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'As when with downcast eyes we muse and brood'

'As when with downcast eyes we muse and brood'

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the New Monthly Magazine, printed some of her translations of Petrarch s sonnets. She was a prolific contributor to the giftbooks and annuals, especially to

the Keepsake, the Forget-Me-Not, and Friendship's Offering. She brought out a

metrical romance Worcester Field in 1826 and The Seven Ages of Woman the following year. But she became most well known as a historian after publishing,

from 1840 to 1848, with Elizabeth, the Lives of the Queens of England; this

twelve-volume set was followed by several other major historical works, all of

which showed strong Stuart partisanship.

393. The Self-Devoted

She hath forsaken courtly halls and bowers

For his dear sake:—ay, cheerfully resigned

Country and friends for him, and hath entwined

Her fate with his in dark and stormy hours,

As the fond ivy clings to ruined towers

With generous love; and never hath inclined

Round gilded domes and palaces to wind,

Or flung her wintry wreath midst summer flowers.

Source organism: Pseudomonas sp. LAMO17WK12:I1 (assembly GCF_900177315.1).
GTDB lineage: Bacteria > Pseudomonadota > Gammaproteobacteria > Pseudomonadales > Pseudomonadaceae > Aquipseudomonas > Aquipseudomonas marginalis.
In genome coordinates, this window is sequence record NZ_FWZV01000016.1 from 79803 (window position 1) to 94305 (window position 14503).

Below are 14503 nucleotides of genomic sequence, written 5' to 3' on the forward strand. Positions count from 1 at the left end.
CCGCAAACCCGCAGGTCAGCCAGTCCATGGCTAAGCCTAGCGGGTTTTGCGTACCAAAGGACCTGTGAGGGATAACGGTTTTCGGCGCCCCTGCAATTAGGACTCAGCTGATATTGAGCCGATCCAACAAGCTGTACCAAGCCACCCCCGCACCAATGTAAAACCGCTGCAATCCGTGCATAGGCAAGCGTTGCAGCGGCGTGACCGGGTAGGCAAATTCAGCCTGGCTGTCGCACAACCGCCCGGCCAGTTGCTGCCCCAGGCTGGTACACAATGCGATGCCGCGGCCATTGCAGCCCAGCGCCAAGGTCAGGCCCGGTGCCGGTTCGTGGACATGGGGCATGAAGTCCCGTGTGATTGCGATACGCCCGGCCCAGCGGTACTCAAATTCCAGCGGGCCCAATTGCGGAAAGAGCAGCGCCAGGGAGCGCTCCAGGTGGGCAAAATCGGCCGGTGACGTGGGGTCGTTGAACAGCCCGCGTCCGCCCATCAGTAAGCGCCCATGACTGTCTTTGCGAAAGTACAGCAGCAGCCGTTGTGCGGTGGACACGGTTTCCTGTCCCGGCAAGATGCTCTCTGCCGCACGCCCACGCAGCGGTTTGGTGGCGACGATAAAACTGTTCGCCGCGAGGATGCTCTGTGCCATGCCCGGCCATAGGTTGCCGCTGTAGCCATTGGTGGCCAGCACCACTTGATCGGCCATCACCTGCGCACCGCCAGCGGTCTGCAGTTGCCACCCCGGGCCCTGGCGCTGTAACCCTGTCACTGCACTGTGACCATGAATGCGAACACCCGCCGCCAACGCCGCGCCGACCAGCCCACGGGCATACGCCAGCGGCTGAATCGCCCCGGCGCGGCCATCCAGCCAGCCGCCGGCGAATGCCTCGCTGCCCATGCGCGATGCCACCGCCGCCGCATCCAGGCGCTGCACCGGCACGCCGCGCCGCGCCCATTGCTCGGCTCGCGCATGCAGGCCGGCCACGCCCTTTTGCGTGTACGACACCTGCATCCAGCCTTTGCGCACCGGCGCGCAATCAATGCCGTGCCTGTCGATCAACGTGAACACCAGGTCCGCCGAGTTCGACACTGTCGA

Her cheek is pale—it hath grown pale for him;

Her all of earthly joy, her heaven below—

He fades before her—fades in want and woe;

She sees his lamp of life wax faint and dim,

Essays to act the Roman matron's part,

And veils with patient smiles a breaking heart.


394. The Forsaken

The bloom of youth had faded from her face,

And left her features tintless as the pale

New fallen blossoms, which the chilling gale

Of March has rudely scattered; every trace

Of joy had fled, and well, in touching grace,

Resembled she some lily of the vale,

Plucked and then left to perish—such the tale

Of her, in whose torn heart hope found no place.

The smiling luster of her eyes was flown

Or dimmed with weeping—but she wept not now—

The fount of tears had failed; her grief alone

Spoke in her sunken cheek and pensive brow,

And every sad expression that might well

A broken heart and early grave foretell.




395. The Maniac

Sweet summer flowers were braided in her hair,

As if in mockery of the burning brow

Round which they drooped and withered—singing now

Strains of wild mirth, and now of vain despair,

Came the poor wreck of all that once was fair,

And rich in high endowments, ere deep woe

Like a dark cloud came o'er her, and laid low

Reason's proud fane, and left no brightness there.

Yet you might deem that grief was with the rest

Of all her cares forgotten, save when songs